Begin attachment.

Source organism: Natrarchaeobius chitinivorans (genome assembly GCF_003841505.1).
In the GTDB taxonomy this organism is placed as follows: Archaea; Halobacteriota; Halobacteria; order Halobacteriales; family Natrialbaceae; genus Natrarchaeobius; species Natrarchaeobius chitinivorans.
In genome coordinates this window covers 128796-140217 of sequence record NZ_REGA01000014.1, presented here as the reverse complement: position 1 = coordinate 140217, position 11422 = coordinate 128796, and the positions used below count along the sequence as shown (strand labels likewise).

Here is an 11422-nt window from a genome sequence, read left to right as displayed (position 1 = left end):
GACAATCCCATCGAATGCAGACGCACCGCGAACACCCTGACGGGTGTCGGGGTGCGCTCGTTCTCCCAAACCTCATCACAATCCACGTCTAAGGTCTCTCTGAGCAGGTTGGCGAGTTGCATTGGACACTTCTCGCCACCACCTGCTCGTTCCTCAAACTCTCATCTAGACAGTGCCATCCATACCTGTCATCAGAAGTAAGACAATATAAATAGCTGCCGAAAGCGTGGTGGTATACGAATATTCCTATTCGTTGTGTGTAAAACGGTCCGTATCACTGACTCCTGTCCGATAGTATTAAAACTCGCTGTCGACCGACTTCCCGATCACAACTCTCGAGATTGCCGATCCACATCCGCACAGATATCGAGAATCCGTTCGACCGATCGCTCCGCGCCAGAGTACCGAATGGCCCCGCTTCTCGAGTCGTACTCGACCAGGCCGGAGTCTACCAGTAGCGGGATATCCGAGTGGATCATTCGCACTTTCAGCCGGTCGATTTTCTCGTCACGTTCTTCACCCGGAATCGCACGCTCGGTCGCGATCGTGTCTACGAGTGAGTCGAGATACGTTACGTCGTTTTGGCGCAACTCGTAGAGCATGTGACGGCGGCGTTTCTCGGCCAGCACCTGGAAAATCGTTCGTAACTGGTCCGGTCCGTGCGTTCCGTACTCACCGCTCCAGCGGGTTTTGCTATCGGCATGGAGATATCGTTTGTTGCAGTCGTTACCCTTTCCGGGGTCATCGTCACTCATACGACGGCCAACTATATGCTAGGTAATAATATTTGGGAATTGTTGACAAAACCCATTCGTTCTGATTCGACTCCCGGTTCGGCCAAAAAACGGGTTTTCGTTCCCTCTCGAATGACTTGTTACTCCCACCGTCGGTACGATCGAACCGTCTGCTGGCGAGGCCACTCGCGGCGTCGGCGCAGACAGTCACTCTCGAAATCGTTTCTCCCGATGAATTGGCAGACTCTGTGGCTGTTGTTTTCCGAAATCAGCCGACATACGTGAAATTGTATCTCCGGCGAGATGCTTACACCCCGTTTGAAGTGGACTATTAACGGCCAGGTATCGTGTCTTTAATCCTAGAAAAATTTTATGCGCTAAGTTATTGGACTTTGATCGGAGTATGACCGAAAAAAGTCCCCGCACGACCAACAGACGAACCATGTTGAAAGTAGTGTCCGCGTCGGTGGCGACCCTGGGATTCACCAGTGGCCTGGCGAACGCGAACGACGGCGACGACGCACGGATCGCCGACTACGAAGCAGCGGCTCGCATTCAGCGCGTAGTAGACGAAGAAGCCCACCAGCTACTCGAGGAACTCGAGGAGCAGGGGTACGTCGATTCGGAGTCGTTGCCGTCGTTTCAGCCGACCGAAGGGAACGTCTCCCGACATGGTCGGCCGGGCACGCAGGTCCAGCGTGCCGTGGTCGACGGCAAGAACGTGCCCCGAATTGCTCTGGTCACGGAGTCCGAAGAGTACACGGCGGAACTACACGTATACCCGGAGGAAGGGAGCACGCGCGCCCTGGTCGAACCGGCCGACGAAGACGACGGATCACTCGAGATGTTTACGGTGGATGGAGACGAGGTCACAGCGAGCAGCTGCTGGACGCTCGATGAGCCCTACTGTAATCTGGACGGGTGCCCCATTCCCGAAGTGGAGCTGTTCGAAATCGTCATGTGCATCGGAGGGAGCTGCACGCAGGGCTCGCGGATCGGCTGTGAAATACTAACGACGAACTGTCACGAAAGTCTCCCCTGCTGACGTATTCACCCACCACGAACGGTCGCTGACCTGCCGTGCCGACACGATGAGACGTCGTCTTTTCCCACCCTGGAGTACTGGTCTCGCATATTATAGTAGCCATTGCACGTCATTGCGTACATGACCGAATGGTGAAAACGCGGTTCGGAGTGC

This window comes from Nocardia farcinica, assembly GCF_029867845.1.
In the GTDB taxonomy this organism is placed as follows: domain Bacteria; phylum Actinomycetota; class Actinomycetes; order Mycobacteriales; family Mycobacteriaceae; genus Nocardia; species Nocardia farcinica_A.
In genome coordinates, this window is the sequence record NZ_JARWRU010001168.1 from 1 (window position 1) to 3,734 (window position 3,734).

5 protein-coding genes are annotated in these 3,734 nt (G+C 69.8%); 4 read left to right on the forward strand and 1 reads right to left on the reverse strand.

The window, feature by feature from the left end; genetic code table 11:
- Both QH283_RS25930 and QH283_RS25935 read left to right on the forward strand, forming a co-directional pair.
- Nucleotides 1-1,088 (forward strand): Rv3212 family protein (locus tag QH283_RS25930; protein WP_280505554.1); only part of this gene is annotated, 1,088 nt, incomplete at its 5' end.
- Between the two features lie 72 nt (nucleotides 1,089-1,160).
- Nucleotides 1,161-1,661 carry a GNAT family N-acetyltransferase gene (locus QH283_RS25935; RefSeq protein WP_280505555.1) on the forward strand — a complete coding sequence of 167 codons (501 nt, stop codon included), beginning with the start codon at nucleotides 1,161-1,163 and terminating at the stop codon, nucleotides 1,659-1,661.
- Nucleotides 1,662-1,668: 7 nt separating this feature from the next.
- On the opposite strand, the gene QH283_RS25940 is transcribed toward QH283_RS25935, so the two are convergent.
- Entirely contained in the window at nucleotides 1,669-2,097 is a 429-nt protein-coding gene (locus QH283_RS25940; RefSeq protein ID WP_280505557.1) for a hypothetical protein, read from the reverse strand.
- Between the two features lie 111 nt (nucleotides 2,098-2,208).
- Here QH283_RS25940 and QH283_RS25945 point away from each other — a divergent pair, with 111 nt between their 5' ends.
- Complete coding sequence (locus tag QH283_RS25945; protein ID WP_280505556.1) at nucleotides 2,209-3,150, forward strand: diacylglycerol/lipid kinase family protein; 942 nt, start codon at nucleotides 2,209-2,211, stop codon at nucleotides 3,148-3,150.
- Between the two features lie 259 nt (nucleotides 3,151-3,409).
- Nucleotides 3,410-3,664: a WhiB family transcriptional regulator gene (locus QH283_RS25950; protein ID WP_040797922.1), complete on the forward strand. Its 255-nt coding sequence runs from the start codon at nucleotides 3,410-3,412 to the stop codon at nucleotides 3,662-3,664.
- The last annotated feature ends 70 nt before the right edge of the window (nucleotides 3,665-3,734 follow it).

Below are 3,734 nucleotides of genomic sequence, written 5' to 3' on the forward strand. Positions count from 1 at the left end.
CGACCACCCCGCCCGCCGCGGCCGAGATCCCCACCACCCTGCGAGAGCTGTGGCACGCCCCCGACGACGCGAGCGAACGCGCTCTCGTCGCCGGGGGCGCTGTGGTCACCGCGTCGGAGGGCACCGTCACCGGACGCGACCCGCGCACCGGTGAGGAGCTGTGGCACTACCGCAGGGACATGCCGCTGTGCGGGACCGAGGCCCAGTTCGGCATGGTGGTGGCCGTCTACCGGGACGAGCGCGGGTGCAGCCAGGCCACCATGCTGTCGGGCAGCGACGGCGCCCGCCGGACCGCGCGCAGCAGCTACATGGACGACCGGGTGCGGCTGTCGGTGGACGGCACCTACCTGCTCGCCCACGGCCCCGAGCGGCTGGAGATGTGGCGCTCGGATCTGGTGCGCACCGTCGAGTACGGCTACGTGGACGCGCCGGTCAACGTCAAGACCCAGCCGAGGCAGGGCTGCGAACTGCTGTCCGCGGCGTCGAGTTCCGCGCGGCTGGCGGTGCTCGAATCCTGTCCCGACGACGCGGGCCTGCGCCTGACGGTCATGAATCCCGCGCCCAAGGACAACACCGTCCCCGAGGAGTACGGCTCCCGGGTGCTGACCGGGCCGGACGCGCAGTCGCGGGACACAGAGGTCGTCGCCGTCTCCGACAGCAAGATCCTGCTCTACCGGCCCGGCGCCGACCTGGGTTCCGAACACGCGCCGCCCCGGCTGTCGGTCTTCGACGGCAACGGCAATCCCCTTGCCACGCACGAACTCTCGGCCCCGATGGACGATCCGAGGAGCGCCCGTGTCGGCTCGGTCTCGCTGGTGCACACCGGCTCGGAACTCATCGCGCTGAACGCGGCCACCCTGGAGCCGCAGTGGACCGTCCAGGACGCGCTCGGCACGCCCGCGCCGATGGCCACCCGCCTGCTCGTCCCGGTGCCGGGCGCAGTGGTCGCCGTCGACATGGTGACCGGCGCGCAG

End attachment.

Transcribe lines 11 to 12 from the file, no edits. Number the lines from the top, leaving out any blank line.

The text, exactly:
- Both QH283_RS25930 and QH283_RS25935 read left to right on the forward strand, forming a co-directional pair.
- Nucleotides 1-1,088 (forward strand): Rv3212 family protein (locus tag QH283_RS25930; protein WP_280505554.1); only part of this gene is annotated, 1,088 nt, incomplete at its 5' end.